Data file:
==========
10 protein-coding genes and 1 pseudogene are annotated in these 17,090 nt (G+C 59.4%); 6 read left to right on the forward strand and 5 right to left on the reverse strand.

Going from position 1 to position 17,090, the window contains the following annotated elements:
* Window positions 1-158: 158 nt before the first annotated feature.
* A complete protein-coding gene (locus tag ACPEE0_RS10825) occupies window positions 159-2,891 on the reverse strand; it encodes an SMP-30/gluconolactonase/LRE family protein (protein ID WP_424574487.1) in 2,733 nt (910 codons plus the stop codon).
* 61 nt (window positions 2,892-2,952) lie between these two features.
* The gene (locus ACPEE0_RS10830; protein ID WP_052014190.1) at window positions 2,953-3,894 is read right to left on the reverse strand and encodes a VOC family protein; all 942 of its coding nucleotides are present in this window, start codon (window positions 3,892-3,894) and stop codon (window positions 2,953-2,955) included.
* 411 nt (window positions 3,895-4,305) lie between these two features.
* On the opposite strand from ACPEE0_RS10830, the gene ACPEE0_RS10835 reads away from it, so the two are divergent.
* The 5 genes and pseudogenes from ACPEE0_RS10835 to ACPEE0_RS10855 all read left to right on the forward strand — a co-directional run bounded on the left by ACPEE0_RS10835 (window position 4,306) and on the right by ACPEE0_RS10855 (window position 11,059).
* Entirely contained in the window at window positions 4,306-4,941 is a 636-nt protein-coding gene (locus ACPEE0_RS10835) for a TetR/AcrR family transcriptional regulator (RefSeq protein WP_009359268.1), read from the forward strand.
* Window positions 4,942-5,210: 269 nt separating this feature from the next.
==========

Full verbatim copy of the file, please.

10 protein-coding genes and 1 pseudogene are annotated in these 17,090 nt (G+C 59.4%); 6 read left to right on the forward strand and 5 right to left on the reverse strand.

Going from position 1 to position 17,090, the window contains the following annotated elements:
* Window positions 1-158: 158 nt before the first annotated feature.
* A complete protein-coding gene (locus tag ACPEE0_RS10825) occupies window positions 159-2,891 on the reverse strand; it encodes an SMP-30/gluconolactonase/LRE family protein (protein ID WP_424574487.1) in 2,733 nt (910 codons plus the stop codon).
* 61 nt (window positions 2,892-2,952) lie between these two features.
* The gene (locus ACPEE0_RS10830; protein ID WP_052014190.1) at window positions 2,953-3,894 is read right to left on the reverse strand and encodes a VOC family protein; all 942 of its coding nucleotides are present in this window, start codon (window positions 3,892-3,894) and stop codon (window positions 2,953-2,955) included.
* 411 nt (window positions 3,895-4,305) lie between these two features.
* On the opposite strand from ACPEE0_RS10830, the gene ACPEE0_RS10835 reads away from it, so the two are divergent.
* The 5 genes and pseudogenes from ACPEE0_RS10835 to ACPEE0_RS10855 all read left to right on the forward strand — a co-directional run bounded on the left by ACPEE0_RS10835 (window position 4,306) and on the right by ACPEE0_RS10855 (window position 11,059).
* Entirely contained in the window at window positions 4,306-4,941 is a 636-nt protein-coding gene (locus ACPEE0_RS10835) for a TetR/AcrR family transcriptional regulator (RefSeq protein WP_009359268.1), read from the forward strand.
* Window positions 4,942-5,210: 269 nt separating this feature from the next.